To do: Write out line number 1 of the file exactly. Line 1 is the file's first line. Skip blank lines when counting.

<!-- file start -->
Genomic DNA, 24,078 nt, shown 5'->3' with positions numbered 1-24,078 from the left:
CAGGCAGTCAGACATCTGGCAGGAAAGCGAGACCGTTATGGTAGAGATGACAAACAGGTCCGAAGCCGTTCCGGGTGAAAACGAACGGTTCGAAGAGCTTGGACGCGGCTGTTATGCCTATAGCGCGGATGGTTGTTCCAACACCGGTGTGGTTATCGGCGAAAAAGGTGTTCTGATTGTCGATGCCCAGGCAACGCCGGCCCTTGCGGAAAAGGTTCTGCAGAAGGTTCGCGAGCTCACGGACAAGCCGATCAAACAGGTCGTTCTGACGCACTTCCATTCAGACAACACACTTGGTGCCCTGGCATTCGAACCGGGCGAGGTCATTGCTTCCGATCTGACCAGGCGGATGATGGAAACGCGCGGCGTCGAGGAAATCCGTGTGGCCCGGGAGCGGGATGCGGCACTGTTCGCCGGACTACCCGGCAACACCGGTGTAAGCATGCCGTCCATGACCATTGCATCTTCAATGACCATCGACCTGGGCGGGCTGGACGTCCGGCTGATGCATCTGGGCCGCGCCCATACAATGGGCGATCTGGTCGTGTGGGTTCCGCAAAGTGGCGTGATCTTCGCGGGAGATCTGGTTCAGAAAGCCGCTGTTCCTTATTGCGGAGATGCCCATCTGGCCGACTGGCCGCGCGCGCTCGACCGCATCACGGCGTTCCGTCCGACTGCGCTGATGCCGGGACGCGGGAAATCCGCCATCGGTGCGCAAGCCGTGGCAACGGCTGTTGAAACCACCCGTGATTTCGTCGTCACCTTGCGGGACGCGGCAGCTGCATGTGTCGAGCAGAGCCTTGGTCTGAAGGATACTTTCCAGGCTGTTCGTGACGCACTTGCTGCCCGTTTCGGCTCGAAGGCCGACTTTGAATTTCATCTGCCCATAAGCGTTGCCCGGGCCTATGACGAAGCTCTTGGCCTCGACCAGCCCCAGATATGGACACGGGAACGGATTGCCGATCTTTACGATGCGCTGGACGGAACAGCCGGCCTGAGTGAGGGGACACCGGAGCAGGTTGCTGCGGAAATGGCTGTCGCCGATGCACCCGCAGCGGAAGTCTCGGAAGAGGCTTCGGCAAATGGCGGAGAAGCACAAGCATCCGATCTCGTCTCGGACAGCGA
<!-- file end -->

Genomic DNA, 24,078 nt, shown 5'->3' with positions numbered 1-24,078 from the left: